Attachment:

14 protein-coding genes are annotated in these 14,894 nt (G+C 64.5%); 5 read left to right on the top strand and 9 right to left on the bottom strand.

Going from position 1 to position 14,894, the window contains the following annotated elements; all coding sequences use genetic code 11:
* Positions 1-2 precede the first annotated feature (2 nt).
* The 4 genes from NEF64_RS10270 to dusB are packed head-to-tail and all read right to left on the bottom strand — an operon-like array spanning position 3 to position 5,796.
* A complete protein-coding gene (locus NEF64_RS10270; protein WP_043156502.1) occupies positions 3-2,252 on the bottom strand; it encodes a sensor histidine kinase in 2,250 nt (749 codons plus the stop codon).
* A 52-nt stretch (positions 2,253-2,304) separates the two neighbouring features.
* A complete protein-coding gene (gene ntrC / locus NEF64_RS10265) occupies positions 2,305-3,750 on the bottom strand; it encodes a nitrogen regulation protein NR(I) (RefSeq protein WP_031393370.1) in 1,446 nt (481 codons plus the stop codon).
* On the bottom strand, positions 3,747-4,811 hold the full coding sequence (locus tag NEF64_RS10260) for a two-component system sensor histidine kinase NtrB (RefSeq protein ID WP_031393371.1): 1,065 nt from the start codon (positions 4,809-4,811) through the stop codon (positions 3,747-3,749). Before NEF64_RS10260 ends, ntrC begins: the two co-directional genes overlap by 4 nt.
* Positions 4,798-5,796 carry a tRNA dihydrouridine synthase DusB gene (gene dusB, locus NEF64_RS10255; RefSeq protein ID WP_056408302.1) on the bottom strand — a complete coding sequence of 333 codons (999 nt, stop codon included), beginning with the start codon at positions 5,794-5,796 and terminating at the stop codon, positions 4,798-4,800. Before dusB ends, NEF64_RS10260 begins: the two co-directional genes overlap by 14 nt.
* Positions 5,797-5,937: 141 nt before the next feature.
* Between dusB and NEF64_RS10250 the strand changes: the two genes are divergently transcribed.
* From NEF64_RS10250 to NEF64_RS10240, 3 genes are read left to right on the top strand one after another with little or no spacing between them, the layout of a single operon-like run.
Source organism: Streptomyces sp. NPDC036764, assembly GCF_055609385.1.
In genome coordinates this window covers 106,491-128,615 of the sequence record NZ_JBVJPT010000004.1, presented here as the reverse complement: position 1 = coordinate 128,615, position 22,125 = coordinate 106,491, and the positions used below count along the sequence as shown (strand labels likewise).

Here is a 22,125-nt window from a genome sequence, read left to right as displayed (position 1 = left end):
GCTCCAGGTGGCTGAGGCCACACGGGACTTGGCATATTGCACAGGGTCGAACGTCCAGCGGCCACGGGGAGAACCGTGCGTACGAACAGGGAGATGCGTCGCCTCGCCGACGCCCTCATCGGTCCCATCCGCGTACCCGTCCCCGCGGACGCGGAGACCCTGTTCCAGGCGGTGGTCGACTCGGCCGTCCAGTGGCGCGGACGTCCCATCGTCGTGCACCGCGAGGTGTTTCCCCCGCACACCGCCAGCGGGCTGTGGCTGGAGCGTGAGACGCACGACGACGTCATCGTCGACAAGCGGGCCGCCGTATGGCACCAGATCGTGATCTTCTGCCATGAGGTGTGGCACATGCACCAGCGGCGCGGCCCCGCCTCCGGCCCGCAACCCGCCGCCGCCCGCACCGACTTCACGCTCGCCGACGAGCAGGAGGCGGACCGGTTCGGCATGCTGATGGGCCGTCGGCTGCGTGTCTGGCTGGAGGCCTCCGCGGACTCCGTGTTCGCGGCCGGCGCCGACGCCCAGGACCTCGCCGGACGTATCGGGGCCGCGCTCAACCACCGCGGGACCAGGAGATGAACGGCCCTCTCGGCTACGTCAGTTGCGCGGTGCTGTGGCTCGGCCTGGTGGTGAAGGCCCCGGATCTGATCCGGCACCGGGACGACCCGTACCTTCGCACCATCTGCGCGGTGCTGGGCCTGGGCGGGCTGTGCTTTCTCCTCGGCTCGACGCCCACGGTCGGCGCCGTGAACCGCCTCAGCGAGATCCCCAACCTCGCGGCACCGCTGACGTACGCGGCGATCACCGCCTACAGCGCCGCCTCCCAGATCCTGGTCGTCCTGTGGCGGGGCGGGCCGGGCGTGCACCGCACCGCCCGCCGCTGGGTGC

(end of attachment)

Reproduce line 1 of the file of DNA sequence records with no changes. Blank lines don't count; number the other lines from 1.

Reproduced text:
14 protein-coding genes are annotated in these 14,894 nt (G+C 64.5%); 5 read left to right on the top strand and 9 right to left on the bottom strand.